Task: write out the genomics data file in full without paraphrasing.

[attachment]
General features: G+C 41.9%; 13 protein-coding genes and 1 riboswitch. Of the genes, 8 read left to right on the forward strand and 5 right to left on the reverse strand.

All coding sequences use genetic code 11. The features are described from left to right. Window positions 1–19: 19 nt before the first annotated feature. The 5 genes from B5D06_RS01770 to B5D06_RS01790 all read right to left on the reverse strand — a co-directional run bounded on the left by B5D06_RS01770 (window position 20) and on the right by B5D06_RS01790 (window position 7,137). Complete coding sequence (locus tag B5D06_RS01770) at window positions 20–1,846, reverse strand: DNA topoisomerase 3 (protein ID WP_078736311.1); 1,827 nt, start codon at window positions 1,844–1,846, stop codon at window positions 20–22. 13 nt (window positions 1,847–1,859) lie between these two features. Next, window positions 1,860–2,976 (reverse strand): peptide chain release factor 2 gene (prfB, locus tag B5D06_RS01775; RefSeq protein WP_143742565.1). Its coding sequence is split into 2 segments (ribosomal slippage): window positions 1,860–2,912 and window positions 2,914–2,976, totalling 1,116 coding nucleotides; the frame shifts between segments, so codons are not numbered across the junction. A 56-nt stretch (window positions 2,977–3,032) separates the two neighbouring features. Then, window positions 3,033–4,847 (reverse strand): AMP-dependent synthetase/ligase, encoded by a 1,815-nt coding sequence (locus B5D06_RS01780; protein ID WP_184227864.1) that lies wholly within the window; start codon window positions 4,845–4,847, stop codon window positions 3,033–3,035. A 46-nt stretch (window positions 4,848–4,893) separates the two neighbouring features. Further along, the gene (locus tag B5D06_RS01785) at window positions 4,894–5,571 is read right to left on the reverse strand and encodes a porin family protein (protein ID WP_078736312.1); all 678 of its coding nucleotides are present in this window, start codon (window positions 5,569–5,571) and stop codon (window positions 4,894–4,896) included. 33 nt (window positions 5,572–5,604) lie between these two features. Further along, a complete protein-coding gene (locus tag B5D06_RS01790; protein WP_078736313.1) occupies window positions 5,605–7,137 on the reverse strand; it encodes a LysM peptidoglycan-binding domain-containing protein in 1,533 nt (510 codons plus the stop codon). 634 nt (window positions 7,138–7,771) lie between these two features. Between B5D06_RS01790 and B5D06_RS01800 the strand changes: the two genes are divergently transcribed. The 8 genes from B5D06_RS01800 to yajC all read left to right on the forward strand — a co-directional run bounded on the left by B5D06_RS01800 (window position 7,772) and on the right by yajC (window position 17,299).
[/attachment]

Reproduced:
General features: G+C 41.9%; 13 protein-coding genes and 1 riboswitch. Of the genes, 8 read left to right on the forward strand and 5 right to left on the reverse strand.

All coding sequences use genetic code 11. The features are described from left to right. Window positions 1–19: 19 nt before the first annotated feature. The 5 genes from B5D06_RS01770 to B5D06_RS01790 all read right to left on the reverse strand — a co-directional run bounded on the left by B5D06_RS01770 (window position 20) and on the right by B5D06_RS01790 (window position 7,137). Complete coding sequence (locus tag B5D06_RS01770) at window positions 20–1,846, reverse strand: DNA topoisomerase 3 (protein ID WP_078736311.1); 1,827 nt, start codon at window positions 1,844–1,846, stop codon at window positions 20–22. 13 nt (window positions 1,847–1,859) lie between these two features. Next, window positions 1,860–2,976 (reverse strand): peptide chain release factor 2 gene (prfB, locus tag B5D06_RS01775; RefSeq protein WP_143742565.1). Its coding sequence is split into 2 segments (ribosomal slippage): window positions 1,860–2,912 and window positions 2,914–2,976, totalling 1,116 coding nucleotides; the frame shifts between segments, so codons are not numbered across the junction. A 56-nt stretch (window positions 2,977–3,032) separates the two neighbouring features. Then, window positions 3,033–4,847 (reverse strand): AMP-dependent synthetase/ligase, encoded by a 1,815-nt coding sequence (locus B5D06_RS01780; protein ID WP_184227864.1) that lies wholly within the window; start codon window positions 4,845–4,847, stop codon window positions 3,033–3,035. A 46-nt stretch (window positions 4,848–4,893) separates the two neighbouring features. Further along, the gene (locus tag B5D06_RS01785) at window positions 4,894–5,571 is read right to left on the reverse strand and encodes a porin family protein (protein ID WP_078736312.1); all 678 of its coding nucleotides are present in this window, start codon (window positions 5,569–5,571) and stop codon (window positions 4,894–4,896) included. 33 nt (window positions 5,572–5,604) lie between these two features. Further along, a complete protein-coding gene (locus tag B5D06_RS01790; protein WP_078736313.1) occupies window positions 5,605–7,137 on the reverse strand; it encodes a LysM peptidoglycan-binding domain-containing protein in 1,533 nt (510 codons plus the stop codon). 634 nt (window positions 7,138–7,771) lie between these two features. Between B5D06_RS01790 and B5D06_RS01800 the strand changes: the two genes are divergently transcribed. The 8 genes from B5D06_RS01800 to yajC all read left to right on the forward strand — a co-directional run bounded on the left by B5D06_RS01800 (window position 7,772) and on the right by yajC (window position 17,299).